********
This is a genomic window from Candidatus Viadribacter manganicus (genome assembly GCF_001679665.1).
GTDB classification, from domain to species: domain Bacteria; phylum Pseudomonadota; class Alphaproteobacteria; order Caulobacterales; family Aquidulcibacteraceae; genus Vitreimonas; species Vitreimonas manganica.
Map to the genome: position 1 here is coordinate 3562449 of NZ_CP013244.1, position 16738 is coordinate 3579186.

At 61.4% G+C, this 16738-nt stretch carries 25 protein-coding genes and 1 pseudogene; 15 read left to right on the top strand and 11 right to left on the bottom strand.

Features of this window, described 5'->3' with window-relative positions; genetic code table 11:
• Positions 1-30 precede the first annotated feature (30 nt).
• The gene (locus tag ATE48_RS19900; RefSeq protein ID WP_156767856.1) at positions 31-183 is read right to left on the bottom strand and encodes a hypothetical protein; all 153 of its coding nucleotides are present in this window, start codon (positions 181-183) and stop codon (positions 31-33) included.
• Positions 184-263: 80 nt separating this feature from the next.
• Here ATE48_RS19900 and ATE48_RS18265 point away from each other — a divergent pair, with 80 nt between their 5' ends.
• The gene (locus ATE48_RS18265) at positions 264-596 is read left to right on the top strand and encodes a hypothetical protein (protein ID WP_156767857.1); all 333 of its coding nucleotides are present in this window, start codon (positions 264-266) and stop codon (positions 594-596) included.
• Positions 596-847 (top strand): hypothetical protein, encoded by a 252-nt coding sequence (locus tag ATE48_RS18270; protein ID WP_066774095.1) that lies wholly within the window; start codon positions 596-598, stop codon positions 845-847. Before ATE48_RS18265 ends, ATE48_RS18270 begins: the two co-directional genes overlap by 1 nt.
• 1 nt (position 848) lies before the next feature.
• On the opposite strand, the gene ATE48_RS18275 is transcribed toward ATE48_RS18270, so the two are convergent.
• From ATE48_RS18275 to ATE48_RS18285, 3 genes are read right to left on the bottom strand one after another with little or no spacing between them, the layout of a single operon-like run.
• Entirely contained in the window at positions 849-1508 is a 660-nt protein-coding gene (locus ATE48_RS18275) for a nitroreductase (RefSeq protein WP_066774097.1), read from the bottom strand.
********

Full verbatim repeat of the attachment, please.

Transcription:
This is a genomic window from Candidatus Viadribacter manganicus (genome assembly GCF_001679665.1).
GTDB classification, from domain to species: domain Bacteria; phylum Pseudomonadota; class Alphaproteobacteria; order Caulobacterales; family Aquidulcibacteraceae; genus Vitreimonas; species Vitreimonas manganica.
Map to the genome: position 1 here is coordinate 3562449 of NZ_CP013244.1, position 16738 is coordinate 3579186.

At 61.4% G+C, this 16738-nt stretch carries 25 protein-coding genes and 1 pseudogene; 15 read left to right on the top strand and 11 right to left on the bottom strand.

Features of this window, described 5'->3' with window-relative positions; genetic code table 11:
• Positions 1-30 precede the first annotated feature (30 nt).
• The gene (locus tag ATE48_RS19900; RefSeq protein ID WP_156767856.1) at positions 31-183 is read right to left on the bottom strand and encodes a hypothetical protein; all 153 of its coding nucleotides are present in this window, start codon (positions 181-183) and stop codon (positions 31-33) included.
• Positions 184-263: 80 nt separating this feature from the next.
• Here ATE48_RS19900 and ATE48_RS18265 point away from each other — a divergent pair, with 80 nt between their 5' ends.
• The gene (locus ATE48_RS18265) at positions 264-596 is read left to right on the top strand and encodes a hypothetical protein (protein ID WP_156767857.1); all 333 of its coding nucleotides are present in this window, start codon (positions 264-266) and stop codon (positions 594-596) included.
• Positions 596-847 (top strand): hypothetical protein, encoded by a 252-nt coding sequence (locus tag ATE48_RS18270; protein ID WP_066774095.1) that lies wholly within the window; start codon positions 596-598, stop codon positions 845-847. Before ATE48_RS18265 ends, ATE48_RS18270 begins: the two co-directional genes overlap by 1 nt.
• 1 nt (position 848) lies before the next feature.
• On the opposite strand, the gene ATE48_RS18275 is transcribed toward ATE48_RS18270, so the two are convergent.
• From ATE48_RS18275 to ATE48_RS18285, 3 genes are read right to left on the bottom strand one after another with little or no spacing between them, the layout of a single operon-like run.
• Entirely contained in the window at positions 849-1508 is a 660-nt protein-coding gene (locus ATE48_RS18275) for a nitroreductase (RefSeq protein WP_066774097.1), read from the bottom strand.